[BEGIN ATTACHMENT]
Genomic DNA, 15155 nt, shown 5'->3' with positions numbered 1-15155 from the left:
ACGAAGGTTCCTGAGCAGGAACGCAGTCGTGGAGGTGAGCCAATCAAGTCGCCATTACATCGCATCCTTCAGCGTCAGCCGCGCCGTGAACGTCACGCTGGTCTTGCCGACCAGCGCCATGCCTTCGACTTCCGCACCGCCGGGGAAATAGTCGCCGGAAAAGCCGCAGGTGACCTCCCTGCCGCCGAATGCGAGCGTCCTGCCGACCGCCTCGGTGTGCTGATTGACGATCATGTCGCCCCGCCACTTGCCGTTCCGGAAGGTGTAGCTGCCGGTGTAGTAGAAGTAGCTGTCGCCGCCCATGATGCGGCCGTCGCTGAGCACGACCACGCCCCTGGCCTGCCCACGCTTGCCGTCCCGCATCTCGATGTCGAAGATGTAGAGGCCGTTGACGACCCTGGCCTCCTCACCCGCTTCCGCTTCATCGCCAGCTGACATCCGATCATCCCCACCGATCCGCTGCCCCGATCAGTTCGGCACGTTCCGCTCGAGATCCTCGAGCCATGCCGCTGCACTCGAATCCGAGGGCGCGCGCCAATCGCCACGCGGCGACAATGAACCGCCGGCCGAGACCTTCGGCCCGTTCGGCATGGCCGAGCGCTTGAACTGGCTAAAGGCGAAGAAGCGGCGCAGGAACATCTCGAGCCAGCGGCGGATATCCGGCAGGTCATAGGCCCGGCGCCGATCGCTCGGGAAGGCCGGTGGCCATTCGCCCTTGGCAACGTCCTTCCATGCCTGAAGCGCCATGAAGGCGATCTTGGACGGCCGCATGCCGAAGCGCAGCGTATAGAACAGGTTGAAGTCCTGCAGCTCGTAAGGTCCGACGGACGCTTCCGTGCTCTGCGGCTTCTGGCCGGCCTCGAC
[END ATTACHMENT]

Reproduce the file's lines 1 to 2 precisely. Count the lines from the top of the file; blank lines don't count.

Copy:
Genomic DNA, 15155 nt, shown 5'->3' with positions numbered 1-15155 from the left:
ACGAAGGTTCCTGAGCAGGAACGCAGTCGTGGAGGTGAGCCAATCAAGTCGCCATTACATCGCATCCTTCAGCGTCAGCCGCGCCGTGAACGTCACGCTGGTCTTGCCGACCAGCGCCATGCCTTCGACTTCCGCACCGCCGGGGAAATAGTCGCCGGAAAAGCCGCAGGTGACCTCCCTGCCGCCGAATGCGAGCGTCCTGCCGACCGCCTCGGTGTGCTGATTGACGATCATGTCGCCCCGCCACTTGCCGTTCCGGAAGGTGTAGCTGCCGGTGTAGTAGAAGTAGCTGTCGCCGCCCATGATGCGGCCGTCGCTGAGCACGACCACGCCCCTGGCCTGCCCACGCTTGCCGTCCCGCATCTCGATGTCGAAGATGTAGAGGCCGTTGACGACCCTGGCCTCCTCACCCGCTTCCGCTTCATCGCCAGCTGACATCCGATCATCCCCACCGATCCGCTGCCCCGATCAGTTCGGCACGTTCCGCTCGAGATCCTCGAGCCATGCCGCTGCACTCGAATCCGAGGGCGCGCGCCAATCGCCACGCGGCGACAATGAACCGCCGGCCGAGACCTTCGGCCCGTTCGGCATGGCCGAGCGCTTGAACTGGCTAAAGGCGAAGAAGCGGCGCAGGAACATCTCGAGCCAGCGGCGGATATCCGGCAGGTCATAGGCCCGGCGCCGATCGCTCGGGAAGGCCGGTGGCCATTCGCCCTTGGCAACGTCCTTCCATGCCTGAAGCGCCATGAAGGCGATCTTGGACGGCCGCATGCCGAAGCGCAGCGTATAGAACAGGTTGAAGTCCTGCAGCTCGTAAGGTCCGACGGACGCTTCCGTGCTCTGCGGCTTCTGGCCGGCCTCGAC